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April Fool's Day, 1915
Do Not Kick!. (1915)
A prankster placed a hat on Philadelphia's Girard Avenue. On the front of the hat he pinned a note that read, "Do not kick. Brick inside." Raymond Perrott, a University of Pennsylvania student, saw the hat while walking along with a friend. Reportedly, he said to his companion, "Huh, that's a joke within a joke; watch me wallop that hat." He gave the hat a strong kick, then fell to the ground, crying out in pain. The hat flew away, revealing a brick. Perrott was taken to St. Joseph's Hospital with a broken right toe. [Trenton Evening Times, Apr 2, 1915.] More…
A Brand New Stunt Up His Sleeve. (1915)
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The Boston Globe Price Cut. (1915)
Readers of the Boston Morning Globe could have purchased their papers for half the cost on April Fool's Day, if they had been alert. The price listed on the front page had been lowered from "Two Cents Per Copy" to "One Cent." But almost 60,000 copies of the paper were sold before anyone noticed the unannounced price change. When the management of the Globe found out about the change, they were just as surprised as everyone else. The new price turned out to be the responsibility of a mischievous production worker who had surreptitiously inserted the lower value at the last minute as the paper went to print. More…

Candy Surprise. (1915)
Chow Lamb, a Chinese-born laundryman, bought some candy at the confectionery store of James Constantino. Unfortunately, Mr. Lamb did not read English. Therefore he did not understand the sign beside the candy that said, "April Fool Candy—Fool a Friend." The candies were cotton balls dipped in chocolate. After consuming two of them, he became very sick. He later filed charges against Mr. Constantino, under section 7, chapter 38 of the criminal code, which prohibits the sale of confections adulterated with a substance injurious to health. The outcome of his lawsuit was not reported. [Chicago Daily Tribune, Apr 1, 1915.] More…
Fatal Shooting. (1915)
James Pooley, a bartender in Evansville, Indiana, shot and killed Frank Stein, a saloon porter. Pooley claimed he thought the gun was unloaded and was playing an April Fool joke on Stein. Walter Schmidel, owner of the saloon, later admitted that he had removed an old weapon that had been behind the bar and had replaced it with a loaded revolver. [The Indianapolis Star, Apr 2, 1915.] More…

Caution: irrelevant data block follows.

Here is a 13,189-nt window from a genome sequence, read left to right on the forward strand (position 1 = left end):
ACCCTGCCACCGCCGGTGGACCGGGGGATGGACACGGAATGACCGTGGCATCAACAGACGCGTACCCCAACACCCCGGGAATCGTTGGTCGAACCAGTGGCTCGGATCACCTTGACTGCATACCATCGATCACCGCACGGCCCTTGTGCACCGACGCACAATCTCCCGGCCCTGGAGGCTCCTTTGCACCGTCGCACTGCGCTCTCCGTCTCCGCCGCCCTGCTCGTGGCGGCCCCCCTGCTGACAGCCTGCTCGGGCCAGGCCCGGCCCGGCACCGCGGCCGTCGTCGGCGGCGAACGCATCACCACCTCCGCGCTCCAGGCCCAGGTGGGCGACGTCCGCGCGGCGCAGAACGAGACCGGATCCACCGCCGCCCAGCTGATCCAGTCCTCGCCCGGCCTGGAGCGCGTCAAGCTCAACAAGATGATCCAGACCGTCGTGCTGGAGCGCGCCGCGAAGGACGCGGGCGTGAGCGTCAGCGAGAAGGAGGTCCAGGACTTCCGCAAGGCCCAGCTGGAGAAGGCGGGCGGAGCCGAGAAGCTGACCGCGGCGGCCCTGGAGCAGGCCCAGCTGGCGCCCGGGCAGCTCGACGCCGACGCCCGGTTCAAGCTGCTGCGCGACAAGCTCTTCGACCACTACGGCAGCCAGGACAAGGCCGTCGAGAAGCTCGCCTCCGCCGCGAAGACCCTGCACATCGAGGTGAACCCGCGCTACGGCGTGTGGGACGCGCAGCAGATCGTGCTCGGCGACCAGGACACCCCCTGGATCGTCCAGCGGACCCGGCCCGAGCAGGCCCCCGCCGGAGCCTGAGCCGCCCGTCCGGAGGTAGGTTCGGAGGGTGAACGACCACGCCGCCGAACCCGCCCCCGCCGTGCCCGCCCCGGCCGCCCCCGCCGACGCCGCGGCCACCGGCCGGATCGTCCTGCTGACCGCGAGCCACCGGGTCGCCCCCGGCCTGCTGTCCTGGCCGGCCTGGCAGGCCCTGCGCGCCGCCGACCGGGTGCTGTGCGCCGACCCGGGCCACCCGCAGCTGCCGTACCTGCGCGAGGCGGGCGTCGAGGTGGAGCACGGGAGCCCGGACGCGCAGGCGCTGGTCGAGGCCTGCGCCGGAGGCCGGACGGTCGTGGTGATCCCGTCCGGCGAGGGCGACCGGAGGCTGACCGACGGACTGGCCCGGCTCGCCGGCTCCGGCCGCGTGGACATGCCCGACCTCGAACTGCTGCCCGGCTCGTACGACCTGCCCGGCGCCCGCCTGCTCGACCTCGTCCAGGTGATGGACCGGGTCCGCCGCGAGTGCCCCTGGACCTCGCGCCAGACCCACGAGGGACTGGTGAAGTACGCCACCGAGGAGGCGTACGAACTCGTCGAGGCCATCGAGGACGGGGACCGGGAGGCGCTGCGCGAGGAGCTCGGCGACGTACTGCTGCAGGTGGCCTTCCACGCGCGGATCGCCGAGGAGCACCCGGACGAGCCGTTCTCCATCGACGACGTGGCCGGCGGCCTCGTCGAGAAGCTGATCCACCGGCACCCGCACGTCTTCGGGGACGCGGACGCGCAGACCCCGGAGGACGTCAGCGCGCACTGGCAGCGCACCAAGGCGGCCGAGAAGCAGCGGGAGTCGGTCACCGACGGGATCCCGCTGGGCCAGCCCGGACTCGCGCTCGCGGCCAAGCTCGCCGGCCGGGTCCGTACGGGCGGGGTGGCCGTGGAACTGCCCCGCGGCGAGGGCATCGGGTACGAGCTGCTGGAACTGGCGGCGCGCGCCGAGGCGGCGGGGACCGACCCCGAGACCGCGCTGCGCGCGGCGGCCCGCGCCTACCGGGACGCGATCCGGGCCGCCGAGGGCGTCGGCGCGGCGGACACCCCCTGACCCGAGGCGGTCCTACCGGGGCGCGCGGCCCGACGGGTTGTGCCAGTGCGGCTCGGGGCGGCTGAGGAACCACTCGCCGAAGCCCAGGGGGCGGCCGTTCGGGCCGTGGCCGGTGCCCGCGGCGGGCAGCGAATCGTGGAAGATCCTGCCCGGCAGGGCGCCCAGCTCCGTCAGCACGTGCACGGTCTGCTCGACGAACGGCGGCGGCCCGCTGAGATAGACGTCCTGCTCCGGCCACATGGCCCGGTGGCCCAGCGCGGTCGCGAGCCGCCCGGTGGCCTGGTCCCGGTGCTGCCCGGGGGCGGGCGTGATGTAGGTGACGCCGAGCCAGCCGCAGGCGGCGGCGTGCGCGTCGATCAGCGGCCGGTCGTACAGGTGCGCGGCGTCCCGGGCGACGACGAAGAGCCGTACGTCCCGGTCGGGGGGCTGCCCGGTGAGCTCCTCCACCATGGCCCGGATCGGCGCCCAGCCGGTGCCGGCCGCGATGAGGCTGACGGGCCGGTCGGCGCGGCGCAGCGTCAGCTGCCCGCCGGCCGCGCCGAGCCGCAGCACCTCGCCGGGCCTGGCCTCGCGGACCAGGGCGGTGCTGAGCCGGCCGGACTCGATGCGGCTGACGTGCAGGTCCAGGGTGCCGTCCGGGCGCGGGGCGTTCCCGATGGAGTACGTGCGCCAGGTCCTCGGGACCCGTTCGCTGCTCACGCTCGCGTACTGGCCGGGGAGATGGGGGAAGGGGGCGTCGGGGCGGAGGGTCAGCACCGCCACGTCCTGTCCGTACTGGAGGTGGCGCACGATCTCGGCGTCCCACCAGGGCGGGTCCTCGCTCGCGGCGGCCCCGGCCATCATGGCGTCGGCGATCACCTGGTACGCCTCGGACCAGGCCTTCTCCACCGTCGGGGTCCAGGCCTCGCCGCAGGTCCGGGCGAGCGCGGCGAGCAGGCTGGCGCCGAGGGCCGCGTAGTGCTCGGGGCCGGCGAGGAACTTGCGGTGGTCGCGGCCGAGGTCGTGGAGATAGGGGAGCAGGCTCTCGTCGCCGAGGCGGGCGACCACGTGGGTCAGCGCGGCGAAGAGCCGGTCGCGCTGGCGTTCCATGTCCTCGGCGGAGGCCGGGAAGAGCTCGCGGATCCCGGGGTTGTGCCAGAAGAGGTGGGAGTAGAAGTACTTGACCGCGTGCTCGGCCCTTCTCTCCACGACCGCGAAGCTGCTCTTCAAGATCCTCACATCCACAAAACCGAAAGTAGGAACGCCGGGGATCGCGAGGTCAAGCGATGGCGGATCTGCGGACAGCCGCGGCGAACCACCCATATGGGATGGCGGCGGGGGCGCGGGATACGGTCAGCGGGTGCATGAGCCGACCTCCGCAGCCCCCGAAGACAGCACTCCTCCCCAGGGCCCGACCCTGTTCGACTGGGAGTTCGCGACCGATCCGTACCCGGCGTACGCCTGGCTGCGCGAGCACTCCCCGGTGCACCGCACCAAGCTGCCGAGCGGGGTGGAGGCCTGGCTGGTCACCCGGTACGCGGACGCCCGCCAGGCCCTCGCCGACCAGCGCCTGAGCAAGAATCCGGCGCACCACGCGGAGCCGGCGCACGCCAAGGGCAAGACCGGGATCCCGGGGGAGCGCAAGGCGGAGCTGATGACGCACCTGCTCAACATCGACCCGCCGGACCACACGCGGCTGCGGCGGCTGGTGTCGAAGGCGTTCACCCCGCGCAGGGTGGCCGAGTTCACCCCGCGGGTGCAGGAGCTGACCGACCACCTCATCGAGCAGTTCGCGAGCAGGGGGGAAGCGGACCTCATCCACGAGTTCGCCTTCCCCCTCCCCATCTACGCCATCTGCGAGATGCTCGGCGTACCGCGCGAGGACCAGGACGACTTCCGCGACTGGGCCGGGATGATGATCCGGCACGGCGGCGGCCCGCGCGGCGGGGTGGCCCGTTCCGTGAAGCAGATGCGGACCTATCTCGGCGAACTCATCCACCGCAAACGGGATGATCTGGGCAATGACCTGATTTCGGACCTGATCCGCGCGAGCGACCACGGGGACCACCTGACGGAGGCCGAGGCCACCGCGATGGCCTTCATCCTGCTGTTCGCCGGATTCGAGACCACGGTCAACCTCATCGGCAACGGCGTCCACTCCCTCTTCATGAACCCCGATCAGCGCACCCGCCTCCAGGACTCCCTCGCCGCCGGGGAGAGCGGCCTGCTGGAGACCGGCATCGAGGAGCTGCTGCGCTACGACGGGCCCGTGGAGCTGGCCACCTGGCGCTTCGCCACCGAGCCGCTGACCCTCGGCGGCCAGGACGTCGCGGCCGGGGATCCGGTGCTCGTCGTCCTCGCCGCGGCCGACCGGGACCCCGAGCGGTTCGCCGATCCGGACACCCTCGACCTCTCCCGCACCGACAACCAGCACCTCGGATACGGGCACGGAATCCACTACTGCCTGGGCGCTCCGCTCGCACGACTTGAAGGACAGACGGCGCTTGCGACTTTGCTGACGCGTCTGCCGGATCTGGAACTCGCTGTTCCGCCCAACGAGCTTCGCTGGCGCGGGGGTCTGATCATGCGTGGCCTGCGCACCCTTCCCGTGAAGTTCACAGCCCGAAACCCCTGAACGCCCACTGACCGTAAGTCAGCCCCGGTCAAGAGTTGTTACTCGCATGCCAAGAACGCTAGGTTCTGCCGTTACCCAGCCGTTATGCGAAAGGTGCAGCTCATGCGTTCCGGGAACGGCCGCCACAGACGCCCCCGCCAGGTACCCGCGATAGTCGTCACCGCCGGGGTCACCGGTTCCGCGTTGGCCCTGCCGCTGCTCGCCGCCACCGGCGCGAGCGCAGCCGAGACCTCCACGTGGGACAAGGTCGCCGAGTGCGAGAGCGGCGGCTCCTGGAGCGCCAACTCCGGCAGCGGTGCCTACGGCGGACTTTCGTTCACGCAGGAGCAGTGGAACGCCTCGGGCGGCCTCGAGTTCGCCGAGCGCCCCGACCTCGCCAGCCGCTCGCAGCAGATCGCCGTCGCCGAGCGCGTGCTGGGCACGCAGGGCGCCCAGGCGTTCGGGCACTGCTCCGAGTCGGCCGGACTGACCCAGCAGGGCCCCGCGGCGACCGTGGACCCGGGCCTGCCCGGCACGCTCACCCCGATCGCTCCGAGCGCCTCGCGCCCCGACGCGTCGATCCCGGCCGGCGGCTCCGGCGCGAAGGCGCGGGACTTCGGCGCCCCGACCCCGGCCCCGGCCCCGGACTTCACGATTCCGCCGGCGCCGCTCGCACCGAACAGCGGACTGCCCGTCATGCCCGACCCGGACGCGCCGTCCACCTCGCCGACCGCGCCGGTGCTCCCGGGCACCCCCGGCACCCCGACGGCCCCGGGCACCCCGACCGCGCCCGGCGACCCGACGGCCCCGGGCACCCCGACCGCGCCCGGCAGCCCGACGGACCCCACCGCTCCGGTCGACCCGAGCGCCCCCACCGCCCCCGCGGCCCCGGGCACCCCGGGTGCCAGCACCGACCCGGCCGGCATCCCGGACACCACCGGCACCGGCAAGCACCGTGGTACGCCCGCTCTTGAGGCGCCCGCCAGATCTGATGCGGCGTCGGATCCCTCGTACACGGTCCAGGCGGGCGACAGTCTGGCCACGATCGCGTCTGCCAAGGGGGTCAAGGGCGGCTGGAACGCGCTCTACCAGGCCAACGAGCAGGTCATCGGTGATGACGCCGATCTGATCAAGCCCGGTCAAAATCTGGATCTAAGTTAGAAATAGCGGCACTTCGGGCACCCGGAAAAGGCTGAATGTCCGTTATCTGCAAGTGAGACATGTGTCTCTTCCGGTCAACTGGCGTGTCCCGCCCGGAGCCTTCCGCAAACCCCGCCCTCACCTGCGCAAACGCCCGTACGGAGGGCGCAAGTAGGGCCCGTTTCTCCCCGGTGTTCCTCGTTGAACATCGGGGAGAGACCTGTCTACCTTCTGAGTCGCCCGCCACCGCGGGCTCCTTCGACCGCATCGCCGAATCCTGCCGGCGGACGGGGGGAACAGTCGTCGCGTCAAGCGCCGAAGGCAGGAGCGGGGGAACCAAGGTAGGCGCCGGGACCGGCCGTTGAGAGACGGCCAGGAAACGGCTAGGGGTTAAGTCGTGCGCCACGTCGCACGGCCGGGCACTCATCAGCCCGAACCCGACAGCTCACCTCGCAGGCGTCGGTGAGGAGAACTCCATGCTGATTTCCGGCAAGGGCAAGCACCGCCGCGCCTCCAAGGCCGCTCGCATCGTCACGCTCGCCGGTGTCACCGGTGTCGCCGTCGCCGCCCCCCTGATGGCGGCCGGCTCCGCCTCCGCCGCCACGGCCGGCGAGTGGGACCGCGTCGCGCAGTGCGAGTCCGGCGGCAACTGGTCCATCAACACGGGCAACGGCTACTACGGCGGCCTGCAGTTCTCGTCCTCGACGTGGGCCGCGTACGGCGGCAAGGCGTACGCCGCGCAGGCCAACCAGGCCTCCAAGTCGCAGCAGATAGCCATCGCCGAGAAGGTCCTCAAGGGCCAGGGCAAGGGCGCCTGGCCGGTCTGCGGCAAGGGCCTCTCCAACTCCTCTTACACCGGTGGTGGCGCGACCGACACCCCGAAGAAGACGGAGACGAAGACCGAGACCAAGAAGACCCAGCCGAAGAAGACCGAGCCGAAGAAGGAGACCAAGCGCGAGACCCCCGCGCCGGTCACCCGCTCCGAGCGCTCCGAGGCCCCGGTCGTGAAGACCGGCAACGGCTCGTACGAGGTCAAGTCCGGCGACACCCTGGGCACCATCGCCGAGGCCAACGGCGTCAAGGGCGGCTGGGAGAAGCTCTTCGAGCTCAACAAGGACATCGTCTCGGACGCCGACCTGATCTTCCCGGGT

No Fool Like an April Fool. (1915)
• Scoop - knock me out about a colyum april fool story - sumpin' new an' funny! • Scoop's copy: Here's a new and funny april fool story. (One col of blank space) • Aw nix now boss, have uh heart! More…
Compressed Air. (1915)
In what appeared to be an April Fool's prank gone badly wrong, Harry Zahrichs of Lackawanna, New York had to be rushed to the hospital after his fellow workmen injected compressed air into his body, tearing and dislodging some of his internal organs. [Trenton Evening Times, Apr 2, 1915.] More…
All Fools’ Day - The War Spreads. (1915)
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Tony Maloney, aka Babe Webster. (1915)
A San Francisco woman was charged with "masquerading in male attire" and giving a false name because she had walked around the city dressed in a man's suit of tweeds, introducing herself as "Tony Maloney." She told the judge that her real name was Mrs. Babe Webster, and that she had dressed up as a man as an April fool joke. The judge released her on the condition that she return to the courthouse the next day dressed in feminine attire. [Oakland Tribune, Apr 2, 1915.] More…
Bombs Away!. (1915)
The Geneva Tribune reported that on April 1 a French aviator flying over a German camp dropped what appeared to be a huge bomb. The German soldiers immediately scattered in all directions, but no explosion followed. After some time, the soldiers crept back and gingerly approached the bomb. They discovered that it was actually a large football with a note tied to it that read, "April Fool!" [The Atlanta Constitution, Aug 2, 1915.] More…

Help Wanted. (1915)
An ad placed in a Chicago paper brought over 300 job seekers to Proviso Township High School in Maywood, Illinois. The ad read, "WANTED—100 Laborers; bring shovels; good pay. Apply High School, Room 9, 1st av. and Madison st., Maywood, bet. 9 and 10 am." Some of the job seekers walked over twenty miles to get there, not having access to a car. School officials had to turn them away, explaining that the ad was a joke, but not of their doing. Seventy-five of the men ended up sleeping in the school yard. Eight members of the senior class were subsequently accused of having placed the ad and were punished "by denying them certain privileges." Their parents protested the punishment, but More…
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